Sunday, June 14, 2009

Language Integrated Query - Manual or Aided Objectified Building


Today's project was implementing an objectified representation of Language Integrated Query. Even before I started, I knew that I wanted it to be as seamless as the original, so I decided to create two variants of the structure: your standard AST form, and a 'builder' form. Where the builder takes responsibility for selecting the proper body type (select, group, select into, group into), initializing the expression, including the clauses in the order you specify them, and then finally building the expression.

Here's an example of both versions, I used an example from the C# Programming guide (How to: Perform Left Outer Joins) because I needed a simple example for demonstrative purposes.

First up is the method to build the expressions through the normal do it yourself method:

ILinqExpression queryTestA = new LinqExpression();
queryTestA.From = new LinqFromClause(/* rangeVariableName: */"person", /* rangeSource: */"people".GetSymbolExpression());
var queryTestABody = new LinqSelectBody();
queryTestA.Body = queryTestABody;
queryTestABody.Clauses.Join(/* rangeVariableName: */"pet",    /* rangeSource: */"pets".GetSymbolExpression(), /* conditionLeft: */"person".GetSymbolExpression(), /* conditionRight: */"pet".Fuse("Owner"), /* intoRangeName: */"gj");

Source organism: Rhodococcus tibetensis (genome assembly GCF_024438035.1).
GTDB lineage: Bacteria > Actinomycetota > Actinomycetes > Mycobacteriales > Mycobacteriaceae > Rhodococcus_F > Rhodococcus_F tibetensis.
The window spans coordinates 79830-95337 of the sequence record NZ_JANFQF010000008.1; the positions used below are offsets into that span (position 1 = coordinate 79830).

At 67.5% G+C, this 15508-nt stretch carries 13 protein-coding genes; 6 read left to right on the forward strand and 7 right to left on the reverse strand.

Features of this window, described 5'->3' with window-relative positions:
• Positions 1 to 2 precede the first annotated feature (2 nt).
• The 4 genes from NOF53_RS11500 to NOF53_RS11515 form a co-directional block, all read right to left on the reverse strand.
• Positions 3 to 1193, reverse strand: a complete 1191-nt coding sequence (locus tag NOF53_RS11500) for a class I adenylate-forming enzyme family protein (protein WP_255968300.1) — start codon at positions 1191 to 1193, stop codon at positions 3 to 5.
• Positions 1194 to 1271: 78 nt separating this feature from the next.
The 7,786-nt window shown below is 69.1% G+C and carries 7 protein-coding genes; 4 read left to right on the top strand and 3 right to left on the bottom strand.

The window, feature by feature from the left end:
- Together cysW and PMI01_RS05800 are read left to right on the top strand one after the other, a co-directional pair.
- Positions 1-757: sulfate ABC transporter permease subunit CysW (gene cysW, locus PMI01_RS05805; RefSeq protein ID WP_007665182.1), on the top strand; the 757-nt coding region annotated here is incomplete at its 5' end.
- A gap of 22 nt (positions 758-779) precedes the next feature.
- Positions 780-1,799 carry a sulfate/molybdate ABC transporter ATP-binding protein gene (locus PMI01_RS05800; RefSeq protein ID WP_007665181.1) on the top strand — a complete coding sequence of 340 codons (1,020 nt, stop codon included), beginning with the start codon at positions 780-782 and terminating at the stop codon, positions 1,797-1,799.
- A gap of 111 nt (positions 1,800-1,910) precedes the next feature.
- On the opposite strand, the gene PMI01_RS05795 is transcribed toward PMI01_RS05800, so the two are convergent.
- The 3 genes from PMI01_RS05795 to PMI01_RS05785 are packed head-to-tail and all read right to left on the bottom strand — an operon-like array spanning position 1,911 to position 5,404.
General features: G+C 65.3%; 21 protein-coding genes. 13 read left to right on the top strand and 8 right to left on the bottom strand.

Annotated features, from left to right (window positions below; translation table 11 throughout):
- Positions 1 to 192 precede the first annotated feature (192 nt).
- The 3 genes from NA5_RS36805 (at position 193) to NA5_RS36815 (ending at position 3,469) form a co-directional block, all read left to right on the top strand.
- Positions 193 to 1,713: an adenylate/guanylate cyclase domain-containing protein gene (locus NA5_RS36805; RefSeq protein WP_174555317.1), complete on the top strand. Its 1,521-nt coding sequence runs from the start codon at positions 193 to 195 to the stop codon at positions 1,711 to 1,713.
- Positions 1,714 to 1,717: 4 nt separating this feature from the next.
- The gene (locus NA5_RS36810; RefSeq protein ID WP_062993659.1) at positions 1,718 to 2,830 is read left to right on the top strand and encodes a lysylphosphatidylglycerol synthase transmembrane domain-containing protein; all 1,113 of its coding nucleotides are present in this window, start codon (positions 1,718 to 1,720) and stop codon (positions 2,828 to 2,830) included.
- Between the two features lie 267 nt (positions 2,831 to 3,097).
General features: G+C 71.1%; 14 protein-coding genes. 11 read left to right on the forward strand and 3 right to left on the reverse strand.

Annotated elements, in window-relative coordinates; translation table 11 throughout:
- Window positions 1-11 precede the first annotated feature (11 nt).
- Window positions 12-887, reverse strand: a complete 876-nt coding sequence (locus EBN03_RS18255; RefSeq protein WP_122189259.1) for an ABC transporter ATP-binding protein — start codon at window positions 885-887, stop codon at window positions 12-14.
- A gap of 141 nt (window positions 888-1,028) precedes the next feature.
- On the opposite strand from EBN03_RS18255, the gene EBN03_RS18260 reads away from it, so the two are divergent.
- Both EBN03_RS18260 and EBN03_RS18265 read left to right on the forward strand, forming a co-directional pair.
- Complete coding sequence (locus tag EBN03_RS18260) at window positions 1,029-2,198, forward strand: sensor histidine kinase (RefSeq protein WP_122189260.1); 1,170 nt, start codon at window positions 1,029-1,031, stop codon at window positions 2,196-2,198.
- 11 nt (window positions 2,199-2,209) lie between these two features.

queryTestABody.Clauses.From(/* rangeVariableName: */"subPet", /* rangeSource: */"gj".Fuse("DefaultIfEmpty").Fuse(new IExpression[0]));
queryTestABody.Selection = "string".Fuse("Format").Fuse("{0,-15}{1}".ToPrimitive(), "person".Fuse("FirstName"), ((Symbol)"subPet").EqualTo(IntermediateGateway.NullValue).IIf("string".Fuse("Empty"), "subPet".Fuse("Name")));

Next is the seamless version using the aid:
ILinqExpression queryTestB = LinqHelper
                             .From(/* rangeVariableName: */"person", /* rangeSource: */(Symbol)"people")
                             .Join(/* rangeVariableName: */   "pet", /* rangeSource: */(Symbol)"pets", /* conditionLeft: */(Symbol)"person", /* conditionRight: */"pet".Fuse("Owner"), /* intoRangeName: */"gj")
                             .From(/* rangeVariableName: */"subPet", /* rangeSource: */"gj".Fuse("DefaultIfEmpty").Fuse(new IExpression[0]))
                             .Select(/* selection: */"string".Fuse("Format").Fuse("{0,-15}{1}".ToPrimitive(), "person".Fuse("FirstName"), ((Symbol)"subPet").EqualTo(IntermediateGateway.NullValue).IIf("string".Fuse("Empty"), "subPet".Fuse("Name")))).Build();

So far it seems to pretty well emphasize the difference. Earlier today the selection line was horrendous due to constructing binary operations, I hadn't yet created extensions for simplifying their construction. Ensuring the operands are affixed to the proper precedence created very nasty looking code. I didn't use the original example's anonymous type initialization because I simply haven't created the ground work for it yet, so that's probably next on my list.

Here's an output to the console on printing the string version of the expression (defaults to C# syntax in the ToString overrides, for this programmer's convenience):
from person in people
join pet in pets on person equals pet.Owner into gj
from subPet in gj.DefaultIfEmpty()
select string.Format("{0,-15}{1}", person.FirstName, subPet == null ? string.Empty : subPet.Name)

And in doing so I noticed one thing, I have to be careful about examples, I used a 'string' instead of 'String' as a symbol. While C# might understand that when emitting, and VB's nicety of being case-insensitive will to, other language's that don't support it, won't.